MAYNE REID, Thomas et al. Strange Adventures London: Sampson Low, Martson and Company, 1894.
8vo. Original red cloth, decorated in black and white and gilt to upper cover and spine; pp. [1, frontispiece], [iv], 282; spine a little faded, occasional foxing (esp p.177), plate "free forage" facing page 126 instead of 116, ink inscription to ffep.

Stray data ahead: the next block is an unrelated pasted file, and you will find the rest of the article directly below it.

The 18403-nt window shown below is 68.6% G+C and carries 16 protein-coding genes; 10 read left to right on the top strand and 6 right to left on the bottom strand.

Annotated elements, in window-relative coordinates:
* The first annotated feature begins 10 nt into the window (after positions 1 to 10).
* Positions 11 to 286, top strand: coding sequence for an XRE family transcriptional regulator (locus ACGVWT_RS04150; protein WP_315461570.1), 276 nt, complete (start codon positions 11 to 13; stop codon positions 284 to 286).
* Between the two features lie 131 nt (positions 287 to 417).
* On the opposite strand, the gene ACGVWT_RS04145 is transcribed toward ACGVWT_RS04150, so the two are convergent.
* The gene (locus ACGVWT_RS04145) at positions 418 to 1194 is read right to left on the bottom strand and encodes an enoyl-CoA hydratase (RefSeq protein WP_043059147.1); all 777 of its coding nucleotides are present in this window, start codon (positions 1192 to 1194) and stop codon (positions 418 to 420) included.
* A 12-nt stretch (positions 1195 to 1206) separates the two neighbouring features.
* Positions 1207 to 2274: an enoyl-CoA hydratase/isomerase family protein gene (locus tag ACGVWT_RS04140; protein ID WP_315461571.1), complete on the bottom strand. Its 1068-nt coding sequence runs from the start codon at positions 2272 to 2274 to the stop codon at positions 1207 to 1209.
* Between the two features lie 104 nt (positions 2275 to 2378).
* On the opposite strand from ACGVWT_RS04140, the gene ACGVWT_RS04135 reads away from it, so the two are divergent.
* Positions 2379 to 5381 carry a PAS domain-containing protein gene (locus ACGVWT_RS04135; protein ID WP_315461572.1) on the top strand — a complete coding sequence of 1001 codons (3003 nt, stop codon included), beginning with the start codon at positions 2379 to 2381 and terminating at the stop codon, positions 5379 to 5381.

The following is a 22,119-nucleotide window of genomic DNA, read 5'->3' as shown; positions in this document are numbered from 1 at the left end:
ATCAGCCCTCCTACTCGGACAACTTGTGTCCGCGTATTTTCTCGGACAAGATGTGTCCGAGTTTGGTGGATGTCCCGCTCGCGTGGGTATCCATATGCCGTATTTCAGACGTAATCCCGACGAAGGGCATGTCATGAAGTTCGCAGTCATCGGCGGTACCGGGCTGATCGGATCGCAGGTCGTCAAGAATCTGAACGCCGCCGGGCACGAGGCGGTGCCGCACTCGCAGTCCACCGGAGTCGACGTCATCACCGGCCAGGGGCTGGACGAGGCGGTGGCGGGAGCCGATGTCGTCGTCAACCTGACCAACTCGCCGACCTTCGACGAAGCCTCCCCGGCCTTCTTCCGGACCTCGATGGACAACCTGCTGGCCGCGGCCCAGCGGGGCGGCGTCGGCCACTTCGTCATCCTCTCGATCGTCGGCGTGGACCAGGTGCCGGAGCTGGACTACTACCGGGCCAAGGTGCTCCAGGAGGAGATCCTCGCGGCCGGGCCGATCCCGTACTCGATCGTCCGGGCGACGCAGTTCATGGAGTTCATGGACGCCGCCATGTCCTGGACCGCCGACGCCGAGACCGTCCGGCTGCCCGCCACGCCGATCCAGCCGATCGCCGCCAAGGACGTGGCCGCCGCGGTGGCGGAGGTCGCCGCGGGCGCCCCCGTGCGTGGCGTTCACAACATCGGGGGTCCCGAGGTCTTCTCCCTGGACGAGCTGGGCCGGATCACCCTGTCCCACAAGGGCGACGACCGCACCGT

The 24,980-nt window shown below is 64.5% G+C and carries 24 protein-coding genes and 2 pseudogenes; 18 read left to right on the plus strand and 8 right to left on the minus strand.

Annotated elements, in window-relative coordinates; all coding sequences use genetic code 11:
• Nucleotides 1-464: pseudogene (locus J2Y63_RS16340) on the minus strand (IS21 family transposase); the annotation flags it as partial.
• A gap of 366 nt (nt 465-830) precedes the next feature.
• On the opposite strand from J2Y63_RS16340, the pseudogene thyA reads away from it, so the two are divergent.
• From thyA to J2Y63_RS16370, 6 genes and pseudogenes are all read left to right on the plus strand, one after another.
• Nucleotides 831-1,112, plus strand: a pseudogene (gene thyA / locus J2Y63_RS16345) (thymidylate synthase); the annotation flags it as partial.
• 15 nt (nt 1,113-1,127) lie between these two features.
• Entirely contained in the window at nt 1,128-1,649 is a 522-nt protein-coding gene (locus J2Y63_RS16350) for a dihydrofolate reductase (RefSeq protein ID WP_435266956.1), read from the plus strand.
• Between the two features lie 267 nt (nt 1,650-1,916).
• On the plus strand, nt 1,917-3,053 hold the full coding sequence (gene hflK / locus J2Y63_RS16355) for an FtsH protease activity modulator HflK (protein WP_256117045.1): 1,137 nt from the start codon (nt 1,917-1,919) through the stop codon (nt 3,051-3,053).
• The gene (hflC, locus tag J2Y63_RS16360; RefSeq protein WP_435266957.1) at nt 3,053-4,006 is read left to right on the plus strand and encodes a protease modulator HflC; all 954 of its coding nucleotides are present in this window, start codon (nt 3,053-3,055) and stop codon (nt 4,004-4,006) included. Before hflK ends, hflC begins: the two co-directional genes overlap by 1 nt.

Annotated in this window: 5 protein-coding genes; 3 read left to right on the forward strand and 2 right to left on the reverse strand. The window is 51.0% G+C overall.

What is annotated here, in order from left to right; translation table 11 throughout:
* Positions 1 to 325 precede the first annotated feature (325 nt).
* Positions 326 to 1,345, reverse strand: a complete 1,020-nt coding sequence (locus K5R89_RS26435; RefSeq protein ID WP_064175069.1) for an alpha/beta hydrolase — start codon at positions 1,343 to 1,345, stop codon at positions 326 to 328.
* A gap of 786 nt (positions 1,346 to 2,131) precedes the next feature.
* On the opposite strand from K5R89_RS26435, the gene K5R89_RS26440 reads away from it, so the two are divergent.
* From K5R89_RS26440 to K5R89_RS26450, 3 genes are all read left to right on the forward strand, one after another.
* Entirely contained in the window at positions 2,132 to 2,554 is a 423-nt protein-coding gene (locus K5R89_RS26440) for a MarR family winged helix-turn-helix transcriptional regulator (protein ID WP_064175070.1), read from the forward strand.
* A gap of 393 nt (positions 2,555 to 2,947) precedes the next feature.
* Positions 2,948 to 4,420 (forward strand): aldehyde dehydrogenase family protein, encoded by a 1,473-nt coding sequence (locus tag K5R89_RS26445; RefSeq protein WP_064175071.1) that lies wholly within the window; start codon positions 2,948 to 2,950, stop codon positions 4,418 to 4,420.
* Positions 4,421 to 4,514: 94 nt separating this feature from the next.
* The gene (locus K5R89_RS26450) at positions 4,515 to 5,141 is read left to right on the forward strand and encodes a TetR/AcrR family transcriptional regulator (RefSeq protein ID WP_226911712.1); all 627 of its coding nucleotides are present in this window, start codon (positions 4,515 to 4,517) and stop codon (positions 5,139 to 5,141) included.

A collection of peculiar tales by Thomas Mayne Reid and presumably a number of other unnamed authors. Mayne Reid was an Irish-American novelist who preferred to write colonial romances, occasionally straying into strange tales and horror stories about the nature of slavery. Although Reid called himself and is listed often as Captain, Francis B. Heitman's definitive Historical Register and Dictionary of the U.S. Army only shows him as a lieutenant, which tracks with Edgar Allen Poe's assessment of him - "a colossal but most picturesque liar. He fibs on a surprising scale but with the finish of an artist, and that is why I listen to him attentively". In his time Mayne Reid was a very popular author with young boys, and various biographies have described him as a formative influence in the development of notable figures such as Theodore Roosevelt and Arthur Conan Doyle.